10-year-old female equine Thoroughbred (Equus caballus)The mare had signs of equine protozoal myeloencephalitis (EPM) then developed pneumonia. The mare responded to EPM therapy but had continuing weight loss and cachexia despite a variety of treatments for pneumonia. The mare was euthanized due to continued loss of body condition.
Significant changes were restricted to the lungs.Â Bilaterally, lung lobes were diffusely firm and failed to collapse when the thoracic cavity was opened.Â Throughout the pulmonary parenchyma were multifocal to coalescing firm, light pink, irregularly round nodules that varied in size from 1cm to large confluent masses.Â The nodules were separated by normal appearing tissue.Â When sectioned, the masses had a firm fibrous texture and bulged slightly on cut surface.Â
Sections of lung are characterized by multifocal areas of pulmonary fibrosis and inflammation bordered by more normal appearing lung tissue.Â Alveolar septa are moderately to severely expanded by well organized mature collagen (Fig.Â 2-1).Â Alveoli are often lined by plump cuboidal cells (Type 2 pneumocyte hyperplasia), and alveolar lumens contain a mixture of sloughed epithelial cells, intact and degenerate neutrophils, large foamy macrophages, and few multinucleated giant cells.Â Rare macrophages contain large, brightly eosinophilic, round, intranuclear inclusion bodies that peripheralize nuclear chromatin and are occasionally surrounded by a clear halo (Fig.Â 2-2).Â
Severe multifocal nodular fibrosing interstitial pneumonia with intranuclear inclusion bodies, Equus caballus; Equine multinodular pulmonary fibrosis
Etiology: Equine Herpesvirus-5 (EHV-5)
Equine multinodular pulmonary fibrosis
Equine multinodular pulmonary fibrosis (EMPF) is a distinct entity in the category of equine chronic pulmonary disease.Â It is differentiated from other fibrosing inflammatory diseases, such as recurrent airway obstruction (RAO) or chronic pneumonia, by the nodular pattern of fibrosis.Â This disease may have been previously reported under the names idiopathic interstitial pneumonia with fibrosis or idiopathic pulmonary fibrosis.
EMPF is most common in middle-aged horses.Â Horses with this disease present with non-specific signs of respiratory disease including cough, fever, weight loss, tachypnea, increased respiratory effort, and nasal discharge.Â Treatment with antibiotics may result in short-term improvement, but symptoms recur after treatment is discontinued.Â Pulmonary nodules can be visualized with ultrasonography and/or radiography.Â Rule outs include neoplasia, fungal pneumonia, and granulomatous pneumonia, which may also result in a nodular pattern.Â Treatment of choice includes long-term (at least 6 weeks) administration of corticosteroids.Â Prognosis for the disease is considered fair to poor.Â Many horses are euthanized due to continued respiratory complications and poor athletic performance.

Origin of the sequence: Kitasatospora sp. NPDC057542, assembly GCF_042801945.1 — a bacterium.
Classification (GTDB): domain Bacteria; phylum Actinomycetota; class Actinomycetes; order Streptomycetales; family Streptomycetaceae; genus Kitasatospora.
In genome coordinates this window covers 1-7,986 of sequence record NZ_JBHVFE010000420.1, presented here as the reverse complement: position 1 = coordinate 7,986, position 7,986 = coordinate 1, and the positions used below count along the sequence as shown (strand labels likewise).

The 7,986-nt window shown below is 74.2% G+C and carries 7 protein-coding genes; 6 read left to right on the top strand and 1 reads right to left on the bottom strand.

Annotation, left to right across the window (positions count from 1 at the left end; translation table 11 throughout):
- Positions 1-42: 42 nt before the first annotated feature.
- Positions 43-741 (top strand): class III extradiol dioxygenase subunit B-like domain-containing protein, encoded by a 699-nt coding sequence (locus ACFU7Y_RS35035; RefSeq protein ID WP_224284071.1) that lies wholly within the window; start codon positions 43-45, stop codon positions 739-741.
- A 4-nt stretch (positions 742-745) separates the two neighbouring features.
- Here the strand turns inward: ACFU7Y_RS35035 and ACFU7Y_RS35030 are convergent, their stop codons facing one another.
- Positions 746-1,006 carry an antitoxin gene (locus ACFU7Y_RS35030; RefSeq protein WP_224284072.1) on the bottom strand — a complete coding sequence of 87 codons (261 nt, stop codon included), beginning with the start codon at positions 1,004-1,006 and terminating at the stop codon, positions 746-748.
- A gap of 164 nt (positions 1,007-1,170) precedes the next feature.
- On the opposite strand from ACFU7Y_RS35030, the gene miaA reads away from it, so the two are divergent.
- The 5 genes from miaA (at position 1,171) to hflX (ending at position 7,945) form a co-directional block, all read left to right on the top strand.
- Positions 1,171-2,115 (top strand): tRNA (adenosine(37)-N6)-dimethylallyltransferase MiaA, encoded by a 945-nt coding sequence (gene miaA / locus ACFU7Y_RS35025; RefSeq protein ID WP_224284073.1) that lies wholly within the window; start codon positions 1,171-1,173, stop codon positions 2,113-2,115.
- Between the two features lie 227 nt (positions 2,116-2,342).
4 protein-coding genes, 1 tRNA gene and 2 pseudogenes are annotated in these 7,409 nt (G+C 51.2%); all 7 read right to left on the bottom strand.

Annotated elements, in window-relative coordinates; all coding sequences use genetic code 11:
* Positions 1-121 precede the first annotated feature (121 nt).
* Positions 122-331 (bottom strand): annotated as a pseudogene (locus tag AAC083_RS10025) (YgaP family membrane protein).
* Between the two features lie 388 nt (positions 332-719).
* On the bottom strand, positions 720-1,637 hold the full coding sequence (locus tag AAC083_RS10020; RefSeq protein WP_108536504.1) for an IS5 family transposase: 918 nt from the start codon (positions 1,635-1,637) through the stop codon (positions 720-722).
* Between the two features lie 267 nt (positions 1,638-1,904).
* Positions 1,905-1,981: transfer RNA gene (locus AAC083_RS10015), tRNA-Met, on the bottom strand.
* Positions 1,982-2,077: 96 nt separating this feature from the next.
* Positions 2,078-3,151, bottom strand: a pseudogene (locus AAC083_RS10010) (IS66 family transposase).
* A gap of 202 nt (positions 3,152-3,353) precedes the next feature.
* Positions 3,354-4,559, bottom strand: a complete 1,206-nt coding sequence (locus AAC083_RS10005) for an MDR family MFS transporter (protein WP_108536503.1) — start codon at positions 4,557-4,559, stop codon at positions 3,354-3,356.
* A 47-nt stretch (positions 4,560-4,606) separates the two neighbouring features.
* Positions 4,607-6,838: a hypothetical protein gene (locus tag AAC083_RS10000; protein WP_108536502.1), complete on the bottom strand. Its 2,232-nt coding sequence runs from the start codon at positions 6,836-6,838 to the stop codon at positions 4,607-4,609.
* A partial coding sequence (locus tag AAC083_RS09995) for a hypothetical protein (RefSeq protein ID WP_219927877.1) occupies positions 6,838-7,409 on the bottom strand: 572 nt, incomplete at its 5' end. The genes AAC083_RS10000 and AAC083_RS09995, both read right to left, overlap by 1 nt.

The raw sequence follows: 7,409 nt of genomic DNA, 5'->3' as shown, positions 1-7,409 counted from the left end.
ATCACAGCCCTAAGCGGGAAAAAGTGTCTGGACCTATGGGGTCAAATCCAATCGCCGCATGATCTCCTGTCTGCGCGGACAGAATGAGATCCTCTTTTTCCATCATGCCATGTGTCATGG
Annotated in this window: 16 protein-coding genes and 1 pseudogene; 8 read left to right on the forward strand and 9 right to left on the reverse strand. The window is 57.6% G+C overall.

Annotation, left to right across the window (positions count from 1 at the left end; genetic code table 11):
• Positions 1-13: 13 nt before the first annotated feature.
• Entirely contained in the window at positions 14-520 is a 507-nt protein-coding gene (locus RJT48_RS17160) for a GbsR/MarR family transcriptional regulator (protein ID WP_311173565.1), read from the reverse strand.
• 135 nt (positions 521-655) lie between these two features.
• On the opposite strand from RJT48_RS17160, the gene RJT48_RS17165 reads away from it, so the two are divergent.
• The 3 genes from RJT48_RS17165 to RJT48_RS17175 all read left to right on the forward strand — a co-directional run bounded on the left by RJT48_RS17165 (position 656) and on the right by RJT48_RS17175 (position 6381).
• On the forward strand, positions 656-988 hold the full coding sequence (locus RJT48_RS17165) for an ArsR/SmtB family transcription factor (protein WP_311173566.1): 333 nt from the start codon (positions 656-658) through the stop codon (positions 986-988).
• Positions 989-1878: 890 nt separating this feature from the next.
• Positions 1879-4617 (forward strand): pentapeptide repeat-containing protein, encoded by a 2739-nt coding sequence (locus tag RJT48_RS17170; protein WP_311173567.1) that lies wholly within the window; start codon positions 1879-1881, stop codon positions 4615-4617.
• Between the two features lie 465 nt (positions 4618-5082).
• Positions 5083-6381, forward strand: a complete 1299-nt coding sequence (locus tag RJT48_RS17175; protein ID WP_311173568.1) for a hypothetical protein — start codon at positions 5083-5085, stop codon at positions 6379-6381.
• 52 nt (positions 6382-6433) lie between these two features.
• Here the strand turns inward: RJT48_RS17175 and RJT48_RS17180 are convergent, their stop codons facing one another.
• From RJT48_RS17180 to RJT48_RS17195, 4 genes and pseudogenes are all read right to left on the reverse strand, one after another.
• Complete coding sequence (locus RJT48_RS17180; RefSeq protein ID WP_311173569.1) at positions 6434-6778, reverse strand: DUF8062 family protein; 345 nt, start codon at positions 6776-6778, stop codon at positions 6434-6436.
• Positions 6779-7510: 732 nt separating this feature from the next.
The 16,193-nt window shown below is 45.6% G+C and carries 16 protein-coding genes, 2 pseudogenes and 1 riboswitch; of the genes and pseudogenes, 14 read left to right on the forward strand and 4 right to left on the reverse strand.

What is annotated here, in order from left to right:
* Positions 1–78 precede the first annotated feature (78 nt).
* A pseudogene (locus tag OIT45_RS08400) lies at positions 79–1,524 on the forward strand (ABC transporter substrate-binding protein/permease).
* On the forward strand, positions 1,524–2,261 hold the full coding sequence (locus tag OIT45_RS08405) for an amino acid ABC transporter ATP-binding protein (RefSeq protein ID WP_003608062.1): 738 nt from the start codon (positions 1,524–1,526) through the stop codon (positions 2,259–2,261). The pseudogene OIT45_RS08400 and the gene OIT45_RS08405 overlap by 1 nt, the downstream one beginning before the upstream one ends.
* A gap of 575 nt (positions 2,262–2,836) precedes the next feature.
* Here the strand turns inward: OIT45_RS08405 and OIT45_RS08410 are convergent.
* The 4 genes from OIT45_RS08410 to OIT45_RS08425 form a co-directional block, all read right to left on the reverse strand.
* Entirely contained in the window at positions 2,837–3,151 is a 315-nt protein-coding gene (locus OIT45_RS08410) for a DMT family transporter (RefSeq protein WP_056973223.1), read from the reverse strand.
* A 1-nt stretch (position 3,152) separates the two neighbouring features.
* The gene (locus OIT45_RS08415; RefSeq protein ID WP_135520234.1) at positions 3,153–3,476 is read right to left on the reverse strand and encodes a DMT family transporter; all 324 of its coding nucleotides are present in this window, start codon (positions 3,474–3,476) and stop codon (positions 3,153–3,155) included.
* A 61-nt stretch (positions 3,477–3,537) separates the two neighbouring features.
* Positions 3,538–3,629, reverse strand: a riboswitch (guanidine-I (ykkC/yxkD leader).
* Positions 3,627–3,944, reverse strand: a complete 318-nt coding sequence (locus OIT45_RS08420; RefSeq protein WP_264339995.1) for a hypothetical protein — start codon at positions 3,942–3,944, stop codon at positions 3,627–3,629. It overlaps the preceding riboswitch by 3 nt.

Lung tissue from this horse was positive via polymerase chain reaction (PCR) for EHV-5.Â EHV-5 is a DNA gammaherpes virus that has only recently been associated with this disease entity.Â The pathogenesis of EHV-5 in this disease has not been fully elucidated but may contribute to a pro-fibrotic lung environment via a Th-2 lymphocyte inflammatory response.Â PCR can be performed on bronchoalveolar lavage samples or lung tissue.Â Unlike EHV-2, another common viral cause of equine respiratory disease, EHV-5 is not isolated from healthy horses or horses with respiratory disease due to other etiologies.Â A study by Bell identified EHV-5 in 64% of young racehorse nasal swabs, while a study performed by Wang identified the virus in 48% of 5-9 month old Thoroughbred foals.Â
Intranuclear inclusion bodies are not a common feature in gammaherpes infections but may be observed in California sea lions infected with genital carcinoma caused by gammaherpes virus.Â Murine herpesvirus-68 is a gamma herpesvirus associated with experimental fibrotic lung disease in mice.
Lung: Fibrosis, interstitial, nodular, multifocal, severe with neutrophilic and histiocytic alveolitis, type II pneumocyte hyperplasia and rare intrahistiocytic eosinophilic intranuclear inclusions
There are several alpha herpesviruses that are of significance in domestic animals.Â Listed below are some of the major alpha herpesviruses of significant importance in veterinary medicine.Â
|Equine herpesvirus 1||Abortion, foal mortality, neurologic and respiratory disease|
|Equine herpesvirus 3||Coital exanthema|
|Equine herpesvirus 4||Rhinopneumonitis|
|Bovine herpesvirus 1||Infectious bovine rhinotracheitis, infectious pustular vulvovaginitis|
|Bovine herpesvirus 2||Bovine mammilitis, pseudo-lumpyskin disease|
|Porcine herpesvirus 1 (pseudorabies; Aujeszky's Disease)||Abortion in adults and generalized disease in younger animals; death in other species|
|Canine herpesvirus 1||Pneumonia, hepatitis, nephritis hemorrhagic disease|
|Feline herpesvirus 1||Feline viral rhinotracheitis|
|Gallid herpesvirus 1 (chickens)||Infectious laryngotracheitis|
|Gallid herpesvirus 2 (chickens)||Mareks disease|
|Anatid herpesvirus 1||Duck plague|
|Cercopithecine herpesvirus 1 (B virus)||Herpes simplex-like disease in macaques; encephalitis and death in humans|
1.Â Murphy FA, Gibbs EPJ, Horzinek MC, Studdert MJ: Herpesviridae: In: Veterinary Virology, eds.Â Murphy FA, Gibbs EPJ, Horzinek MC, Studdert MJ, 3rd ed., pp.Â 301-325.Â Academic Press, San Diego, California, 1999
2.Â Williams KJ, Maes R, Del Piero F, Lim A, Wise A, Bolin DC, Caswell J, Jackson C, Robinson NE, Derksen F, Scott MA, Uhal BD, Li X, Youssef SA, Bolin SR: Equine multinodular pulmonary fibrosis: a newly recognized herpesvirus-associated fibrotic lung disease.Â Vet Pathol 44(6):849-62, 2007
3.Â Wong DM, Belgrave RL, Williams KJ, Del Piero F, Alcott CJ, Bolin SR, Marr CM, Nolen-Walston R, Myers RK, Wilkins PA: Multinodular pulmonary fibrosis in five horses.Â J Am Vet Med Assoc 15:898-905, 2008